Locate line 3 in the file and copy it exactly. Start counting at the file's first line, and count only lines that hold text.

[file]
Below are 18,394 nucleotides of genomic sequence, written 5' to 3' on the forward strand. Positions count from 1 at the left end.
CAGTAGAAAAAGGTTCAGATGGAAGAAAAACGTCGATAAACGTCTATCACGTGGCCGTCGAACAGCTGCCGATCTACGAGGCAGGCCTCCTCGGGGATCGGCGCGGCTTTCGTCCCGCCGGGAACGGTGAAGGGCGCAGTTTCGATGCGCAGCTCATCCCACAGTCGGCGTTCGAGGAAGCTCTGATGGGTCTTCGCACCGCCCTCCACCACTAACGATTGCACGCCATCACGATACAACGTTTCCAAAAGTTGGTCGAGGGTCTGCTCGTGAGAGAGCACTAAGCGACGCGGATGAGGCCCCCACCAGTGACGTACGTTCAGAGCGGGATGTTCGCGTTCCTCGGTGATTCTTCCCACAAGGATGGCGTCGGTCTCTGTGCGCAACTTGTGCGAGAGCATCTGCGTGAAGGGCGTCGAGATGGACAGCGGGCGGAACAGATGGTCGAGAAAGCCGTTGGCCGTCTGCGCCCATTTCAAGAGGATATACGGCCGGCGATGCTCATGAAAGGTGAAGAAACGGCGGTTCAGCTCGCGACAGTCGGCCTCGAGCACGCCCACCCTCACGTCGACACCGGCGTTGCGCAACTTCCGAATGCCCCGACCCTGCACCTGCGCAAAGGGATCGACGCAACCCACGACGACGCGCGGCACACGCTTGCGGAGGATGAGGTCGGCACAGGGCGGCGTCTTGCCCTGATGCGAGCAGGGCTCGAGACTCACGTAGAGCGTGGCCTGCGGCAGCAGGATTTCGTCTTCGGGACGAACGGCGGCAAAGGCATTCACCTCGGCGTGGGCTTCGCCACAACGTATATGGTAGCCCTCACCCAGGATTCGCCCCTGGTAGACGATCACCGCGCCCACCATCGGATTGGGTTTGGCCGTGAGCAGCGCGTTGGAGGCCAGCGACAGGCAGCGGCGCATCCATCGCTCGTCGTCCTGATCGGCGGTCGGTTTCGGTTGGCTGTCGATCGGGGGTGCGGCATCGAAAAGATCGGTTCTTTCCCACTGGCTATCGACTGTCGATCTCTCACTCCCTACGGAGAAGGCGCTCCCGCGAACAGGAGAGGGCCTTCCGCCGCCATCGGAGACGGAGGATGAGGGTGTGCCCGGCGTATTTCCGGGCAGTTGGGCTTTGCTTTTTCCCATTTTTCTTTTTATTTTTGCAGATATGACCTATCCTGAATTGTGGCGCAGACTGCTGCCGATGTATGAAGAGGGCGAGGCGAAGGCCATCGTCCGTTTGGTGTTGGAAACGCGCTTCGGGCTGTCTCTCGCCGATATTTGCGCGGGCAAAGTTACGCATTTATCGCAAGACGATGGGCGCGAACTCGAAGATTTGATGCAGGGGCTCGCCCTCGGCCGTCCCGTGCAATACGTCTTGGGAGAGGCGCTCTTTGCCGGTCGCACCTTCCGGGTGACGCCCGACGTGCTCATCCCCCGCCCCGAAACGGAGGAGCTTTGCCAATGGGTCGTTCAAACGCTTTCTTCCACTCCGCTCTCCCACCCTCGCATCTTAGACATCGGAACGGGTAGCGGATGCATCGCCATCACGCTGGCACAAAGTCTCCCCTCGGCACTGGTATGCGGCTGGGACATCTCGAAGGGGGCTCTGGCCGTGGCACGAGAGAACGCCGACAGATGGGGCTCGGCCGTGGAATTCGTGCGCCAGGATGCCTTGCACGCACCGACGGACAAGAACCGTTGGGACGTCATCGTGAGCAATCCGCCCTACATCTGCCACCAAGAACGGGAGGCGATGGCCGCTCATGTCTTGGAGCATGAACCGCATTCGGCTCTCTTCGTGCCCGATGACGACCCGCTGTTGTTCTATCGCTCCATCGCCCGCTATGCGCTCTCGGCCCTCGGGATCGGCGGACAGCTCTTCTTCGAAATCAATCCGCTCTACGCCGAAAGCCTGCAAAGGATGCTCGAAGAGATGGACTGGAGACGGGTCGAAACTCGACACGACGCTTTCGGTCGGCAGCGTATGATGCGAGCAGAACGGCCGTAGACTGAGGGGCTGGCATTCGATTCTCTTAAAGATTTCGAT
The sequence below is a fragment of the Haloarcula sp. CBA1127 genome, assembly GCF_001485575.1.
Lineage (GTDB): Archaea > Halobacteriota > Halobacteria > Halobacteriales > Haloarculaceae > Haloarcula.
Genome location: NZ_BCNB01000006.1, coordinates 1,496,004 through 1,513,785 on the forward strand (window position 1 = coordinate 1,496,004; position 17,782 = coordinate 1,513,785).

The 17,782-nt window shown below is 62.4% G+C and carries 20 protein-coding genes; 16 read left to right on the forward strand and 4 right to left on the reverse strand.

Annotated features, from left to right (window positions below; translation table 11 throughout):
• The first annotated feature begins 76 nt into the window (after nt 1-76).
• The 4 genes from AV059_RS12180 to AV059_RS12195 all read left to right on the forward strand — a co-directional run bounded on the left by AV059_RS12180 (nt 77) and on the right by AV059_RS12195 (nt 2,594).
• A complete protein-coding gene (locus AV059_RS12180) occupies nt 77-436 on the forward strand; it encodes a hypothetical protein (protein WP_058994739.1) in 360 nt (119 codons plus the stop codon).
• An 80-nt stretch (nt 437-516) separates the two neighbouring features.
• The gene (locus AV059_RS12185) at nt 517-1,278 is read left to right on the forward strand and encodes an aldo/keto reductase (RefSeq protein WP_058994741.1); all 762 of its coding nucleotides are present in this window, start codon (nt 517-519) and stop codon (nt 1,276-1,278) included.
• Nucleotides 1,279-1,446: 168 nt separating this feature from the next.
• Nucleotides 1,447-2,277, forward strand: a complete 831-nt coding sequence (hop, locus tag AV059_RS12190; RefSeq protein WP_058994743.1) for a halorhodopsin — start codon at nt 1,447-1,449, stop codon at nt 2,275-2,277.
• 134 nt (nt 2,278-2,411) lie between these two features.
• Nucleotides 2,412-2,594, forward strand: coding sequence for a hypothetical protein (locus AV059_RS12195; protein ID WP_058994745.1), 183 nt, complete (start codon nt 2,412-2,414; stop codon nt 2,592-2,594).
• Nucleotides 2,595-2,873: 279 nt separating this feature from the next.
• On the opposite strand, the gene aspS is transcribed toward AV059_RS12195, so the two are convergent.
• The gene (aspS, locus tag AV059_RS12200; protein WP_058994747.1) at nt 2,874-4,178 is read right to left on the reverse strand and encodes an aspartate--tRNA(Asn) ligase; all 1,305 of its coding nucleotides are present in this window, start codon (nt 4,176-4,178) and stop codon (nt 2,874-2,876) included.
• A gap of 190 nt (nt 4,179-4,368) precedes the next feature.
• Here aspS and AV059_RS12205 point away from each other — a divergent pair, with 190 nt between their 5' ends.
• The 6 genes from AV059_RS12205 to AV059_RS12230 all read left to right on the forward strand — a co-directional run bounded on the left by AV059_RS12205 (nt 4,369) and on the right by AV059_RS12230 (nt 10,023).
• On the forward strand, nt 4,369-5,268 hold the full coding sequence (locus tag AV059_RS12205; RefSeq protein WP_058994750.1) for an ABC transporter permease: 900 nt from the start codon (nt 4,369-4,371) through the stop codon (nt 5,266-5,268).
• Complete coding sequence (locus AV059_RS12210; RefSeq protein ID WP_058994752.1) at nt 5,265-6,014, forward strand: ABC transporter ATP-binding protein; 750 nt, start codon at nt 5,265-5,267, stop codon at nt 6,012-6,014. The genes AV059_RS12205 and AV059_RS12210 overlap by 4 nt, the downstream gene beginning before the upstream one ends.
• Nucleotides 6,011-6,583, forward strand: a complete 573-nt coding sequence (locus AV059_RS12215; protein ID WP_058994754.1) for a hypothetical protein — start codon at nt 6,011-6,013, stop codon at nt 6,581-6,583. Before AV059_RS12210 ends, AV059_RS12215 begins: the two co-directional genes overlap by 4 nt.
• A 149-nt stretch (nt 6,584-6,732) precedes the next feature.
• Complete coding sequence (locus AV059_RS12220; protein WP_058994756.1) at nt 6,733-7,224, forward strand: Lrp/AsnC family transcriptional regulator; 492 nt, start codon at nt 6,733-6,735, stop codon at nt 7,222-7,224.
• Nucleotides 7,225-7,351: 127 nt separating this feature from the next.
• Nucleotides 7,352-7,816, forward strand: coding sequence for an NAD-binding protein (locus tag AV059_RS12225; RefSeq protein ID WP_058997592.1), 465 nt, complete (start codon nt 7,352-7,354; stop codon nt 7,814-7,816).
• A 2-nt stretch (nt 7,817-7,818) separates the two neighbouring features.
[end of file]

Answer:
The sequence below is a fragment of the Haloarcula sp. CBA1127 genome, assembly GCF_001485575.1.